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Wall of Squares

August 5, 2012

Recently, after wheat harvest, farmers in this area have hired baling operations to come in and bale the wheat straw into large square bales. (The straw is left after the combines harvest the grain.)

These large squares are much easier to stack and transport on a semi trailer than the traditional round bales. Until they’re loaded on a trailer, the bales are stacked at the edge of the field. The balers are fun to watch and I love the wall of squares along the country roads.

Large square baler

Large square wheat straw bales

Pretty Vetch

July 6, 2012

Prairie hay bales

Prairie hay bales

Checked out the bales on our river pasture this afternoon. More bales than during last year’s drought, so we’re happy about that.

Vetch is growing in the ditches. The color is just so pretty.

Vetch

Martha’s Gate

June 30, 2012

Martha’s Gate is on highway 77 in Dickson County, Kansas. I often drive by, but stopped this time to admire Martha’s pasture and cows.

I hope Martha is around the next time I drive by. I’d like to meet her — and compliment her on her beautiful piece of country.

Harvest skies

May 31, 2012

Two skies of harvest.

One tiny cloud over ripe wheat, ready to be harvested.

Storm clouds roll in over a wheat field that was just harvested.

2012 wheat harvest is off to a record start.

Wheat harvest is off to a record start this year . We started cutting on Saturday, May 26. That’s 15 days earlier than our previous record start date, according to my farmer-in-law, who has kept a daily journal for years and years.

We had high hopes for our crop this year (and every year). We had good planting conditions last fall and good moisture during the growing season. However, by mid-April and early May, temperatures turned hot and the rains stopped. The plants were tall, but we get paid on the weight of the kernels, not the vegetation. We worried about the wheat kernels drying too fast. Small, hard kernels weigh less than plump, hard kernels. Wheat is priced per bushel, with each bushel of wheat weighing 60 pounds.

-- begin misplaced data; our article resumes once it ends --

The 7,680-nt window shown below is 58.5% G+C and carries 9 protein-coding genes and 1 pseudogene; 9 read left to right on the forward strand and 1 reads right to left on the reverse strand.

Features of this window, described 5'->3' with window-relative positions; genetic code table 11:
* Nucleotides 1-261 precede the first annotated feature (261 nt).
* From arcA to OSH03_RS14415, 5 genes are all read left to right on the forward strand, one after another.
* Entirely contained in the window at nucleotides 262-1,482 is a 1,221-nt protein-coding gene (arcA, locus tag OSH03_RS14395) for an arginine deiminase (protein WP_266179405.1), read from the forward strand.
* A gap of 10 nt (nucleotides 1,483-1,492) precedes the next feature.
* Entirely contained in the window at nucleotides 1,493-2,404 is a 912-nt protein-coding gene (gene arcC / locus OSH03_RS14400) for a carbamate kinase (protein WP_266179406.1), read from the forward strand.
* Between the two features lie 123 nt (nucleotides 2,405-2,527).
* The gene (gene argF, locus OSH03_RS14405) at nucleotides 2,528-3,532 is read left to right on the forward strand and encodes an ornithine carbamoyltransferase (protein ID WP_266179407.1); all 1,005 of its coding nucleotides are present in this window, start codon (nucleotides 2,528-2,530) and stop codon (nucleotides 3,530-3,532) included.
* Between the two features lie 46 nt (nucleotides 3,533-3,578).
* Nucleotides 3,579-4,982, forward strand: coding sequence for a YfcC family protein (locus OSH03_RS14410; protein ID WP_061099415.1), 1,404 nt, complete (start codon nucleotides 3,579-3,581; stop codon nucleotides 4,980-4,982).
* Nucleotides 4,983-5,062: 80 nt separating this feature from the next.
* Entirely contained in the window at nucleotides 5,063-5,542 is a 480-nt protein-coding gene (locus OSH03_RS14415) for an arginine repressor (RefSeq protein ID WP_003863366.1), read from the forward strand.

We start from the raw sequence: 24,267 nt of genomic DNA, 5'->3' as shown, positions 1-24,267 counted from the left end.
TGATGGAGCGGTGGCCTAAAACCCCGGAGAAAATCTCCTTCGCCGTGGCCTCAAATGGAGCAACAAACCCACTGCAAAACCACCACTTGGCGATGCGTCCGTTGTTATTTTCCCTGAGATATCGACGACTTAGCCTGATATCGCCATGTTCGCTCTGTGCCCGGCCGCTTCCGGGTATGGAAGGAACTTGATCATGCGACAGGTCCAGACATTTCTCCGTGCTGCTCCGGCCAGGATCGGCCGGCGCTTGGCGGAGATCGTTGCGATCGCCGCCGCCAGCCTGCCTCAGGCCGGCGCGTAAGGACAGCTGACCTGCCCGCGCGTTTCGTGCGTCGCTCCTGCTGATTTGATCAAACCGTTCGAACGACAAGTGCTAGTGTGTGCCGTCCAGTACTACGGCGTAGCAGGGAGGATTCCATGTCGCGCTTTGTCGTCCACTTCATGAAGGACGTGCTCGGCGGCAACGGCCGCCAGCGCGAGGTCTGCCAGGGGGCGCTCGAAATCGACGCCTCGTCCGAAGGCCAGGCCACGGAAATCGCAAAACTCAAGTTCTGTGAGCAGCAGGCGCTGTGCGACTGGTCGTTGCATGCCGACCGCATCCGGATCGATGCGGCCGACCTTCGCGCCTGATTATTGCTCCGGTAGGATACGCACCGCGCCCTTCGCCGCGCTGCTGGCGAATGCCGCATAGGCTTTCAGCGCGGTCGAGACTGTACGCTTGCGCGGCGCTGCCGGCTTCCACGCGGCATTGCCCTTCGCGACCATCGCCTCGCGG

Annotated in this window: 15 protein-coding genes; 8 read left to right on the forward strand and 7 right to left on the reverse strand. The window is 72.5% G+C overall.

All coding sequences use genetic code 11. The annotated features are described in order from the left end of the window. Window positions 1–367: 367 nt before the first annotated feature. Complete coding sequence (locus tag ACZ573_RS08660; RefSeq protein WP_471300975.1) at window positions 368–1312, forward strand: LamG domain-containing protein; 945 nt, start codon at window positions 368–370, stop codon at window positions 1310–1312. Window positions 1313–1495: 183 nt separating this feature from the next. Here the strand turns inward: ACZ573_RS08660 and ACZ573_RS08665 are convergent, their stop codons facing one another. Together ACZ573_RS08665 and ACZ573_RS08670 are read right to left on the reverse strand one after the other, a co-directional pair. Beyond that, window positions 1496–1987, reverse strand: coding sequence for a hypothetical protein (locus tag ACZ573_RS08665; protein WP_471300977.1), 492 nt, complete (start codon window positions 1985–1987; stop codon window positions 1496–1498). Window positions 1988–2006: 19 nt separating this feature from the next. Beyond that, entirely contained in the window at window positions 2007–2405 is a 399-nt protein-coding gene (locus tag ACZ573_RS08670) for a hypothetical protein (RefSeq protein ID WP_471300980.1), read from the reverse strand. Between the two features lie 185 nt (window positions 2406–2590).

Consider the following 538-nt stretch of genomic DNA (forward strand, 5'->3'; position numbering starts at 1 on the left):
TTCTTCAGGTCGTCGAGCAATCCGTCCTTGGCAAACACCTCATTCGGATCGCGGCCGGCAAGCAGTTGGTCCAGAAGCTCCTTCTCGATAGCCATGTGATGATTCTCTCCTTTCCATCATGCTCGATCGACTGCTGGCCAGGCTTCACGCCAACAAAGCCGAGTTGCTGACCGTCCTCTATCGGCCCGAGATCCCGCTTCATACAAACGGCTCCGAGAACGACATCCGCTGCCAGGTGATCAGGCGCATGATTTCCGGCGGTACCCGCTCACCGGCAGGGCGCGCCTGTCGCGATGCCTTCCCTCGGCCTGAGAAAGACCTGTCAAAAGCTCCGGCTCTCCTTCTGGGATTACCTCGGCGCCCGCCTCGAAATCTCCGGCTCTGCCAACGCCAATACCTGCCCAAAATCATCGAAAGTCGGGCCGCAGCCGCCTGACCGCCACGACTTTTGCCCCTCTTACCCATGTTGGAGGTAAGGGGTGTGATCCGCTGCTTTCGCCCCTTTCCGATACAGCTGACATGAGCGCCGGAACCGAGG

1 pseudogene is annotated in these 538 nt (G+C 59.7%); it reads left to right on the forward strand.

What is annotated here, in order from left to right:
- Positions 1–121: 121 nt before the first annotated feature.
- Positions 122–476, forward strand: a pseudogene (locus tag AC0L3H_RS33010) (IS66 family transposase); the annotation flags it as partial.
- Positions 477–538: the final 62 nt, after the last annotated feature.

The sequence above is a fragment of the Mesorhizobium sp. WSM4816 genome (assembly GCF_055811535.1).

We do quick calculations throughout harvest. We’re still early, but yields look OK. We won’t know for sure until the last scale ticket from the co-op.

Each harvest has memorable moments. The best of the year so far: Grandpa let D. steer the combine. I was riding with V. and we could see both of them smiling from ear to ear. (We were, too.)

D.’s take afterward: “Grandpa says I’m a natural.”

Looking forward to another day of harvest memories.

Willie the orphan lamb

April 22, 2012

Willie the orphan lamb

I’ve been a farm wife for more than 20 years. Not once has a farm animal made its way into the house.  That is, until a couple of weeks ago when a ewe (female sheep) died after giving birth. What to do but start bottle feeding her lamb? Since the little male, who came to be known as Willie, needed to eat about every four hours, he came inside.

My farmer-in-law brought out a baby bottle and diapers from the grocery store and we were set. Since Willie had only sucked on his mother for a short time — and because he was hungry — he quickly took to the bottle. We started him on canned goat milk until we were able to buy powdered milk replacer for sheep.

He was just so darn cute — always eager to eat, snuggle and play. The kids took turns falling asleep with him each night. I would gather him up before I went to bed, so he could have his last bottle of the day and then settled him in to his blanket in our mud room. I didn’t even mind those 2 a.m. feedings.

But, lambs grow up and need to be sheep. So, today Willie is back outside in his pen. We brought home a three-week-old Alpine dairy goat buck yesterday, so he has a pen mate. We just finished feeding both for the night. When we left, they were busy practicing butting heads. Their pen is full of fresh straw, so I’m sure they’ll tuck themselves in soon. Or, not. Who knows what happens in the farmyard when the farmer goes in the house?